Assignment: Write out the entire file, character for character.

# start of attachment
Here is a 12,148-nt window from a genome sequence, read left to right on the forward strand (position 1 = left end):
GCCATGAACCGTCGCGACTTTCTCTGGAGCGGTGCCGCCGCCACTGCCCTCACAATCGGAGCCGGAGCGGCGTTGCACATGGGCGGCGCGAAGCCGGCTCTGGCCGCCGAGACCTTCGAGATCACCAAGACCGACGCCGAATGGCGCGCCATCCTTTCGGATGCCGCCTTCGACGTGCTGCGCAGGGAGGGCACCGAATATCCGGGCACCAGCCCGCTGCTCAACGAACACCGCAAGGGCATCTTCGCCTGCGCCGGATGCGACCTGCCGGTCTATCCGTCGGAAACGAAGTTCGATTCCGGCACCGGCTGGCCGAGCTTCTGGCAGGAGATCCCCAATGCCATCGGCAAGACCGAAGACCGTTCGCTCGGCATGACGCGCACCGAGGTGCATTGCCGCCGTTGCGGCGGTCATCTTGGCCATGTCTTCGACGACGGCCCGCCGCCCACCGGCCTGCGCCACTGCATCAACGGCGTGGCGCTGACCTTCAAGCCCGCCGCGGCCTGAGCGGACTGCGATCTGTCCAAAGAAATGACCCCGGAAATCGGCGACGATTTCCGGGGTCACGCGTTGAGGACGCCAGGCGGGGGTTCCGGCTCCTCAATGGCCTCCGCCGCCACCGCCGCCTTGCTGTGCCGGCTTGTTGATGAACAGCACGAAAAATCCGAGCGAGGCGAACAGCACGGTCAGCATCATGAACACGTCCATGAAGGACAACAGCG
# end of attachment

Here is a 12,148-nt window from a genome sequence, read left to right on the forward strand (position 1 = left end):
GCCATGAACCGTCGCGACTTTCTCTGGAGCGGTGCCGCCGCCACTGCCCTCACAATCGGAGCCGGAGCGGCGTTGCACATGGGCGGCGCGAAGCCGGCTCTGGCCGCCGAGACCTTCGAGATCACCAAGACCGACGCCGAATGGCGCGCCATCCTTTCGGATGCCGCCTTCGACGTGCTGCGCAGGGAGGGCACCGAATATCCGGGCACCAGCCCGCTGCTCAACGAACACCGCAAGGGCATCTTCGCCTGCGCCGGATGCGACCTGCCGGTCTATCCGTCGGAAACGAAGTTCGATTCCGGCACCGGCTGGCCGAGCTTCTGGCAGGAGATCCCCAATGCCATCGGCAAGACCGAAGACCGTTCGCTCGGCATGACGCGCACCGAGGTGCATTGCCGCCGTTGCGGCGGTCATCTTGGCCATGTCTTCGACGACGGCCCGCCGCCCACCGGCCTGCGCCACTGCATCAACGGCGTGGCGCTGACCTTCAAGCCCGCCGCGGCCTGAGCGGACTGCGATCTGTCCAAAGAAATGACCCCGGAAATCGGCGACGATTTCCGGGGTCACGCGTTGAGGACGCCAGGCGGGGGTTCCGGCTCCTCAATGGCCTCCGCCGCCACCGCCGCCTTGCTGTGCCGGCTTGTTGATGAACAGCACGAAAAATCCGAGCGAGGCGAACAGCACGGTCAGCATCATGAACACGTCCATGAAGGACAACAGCG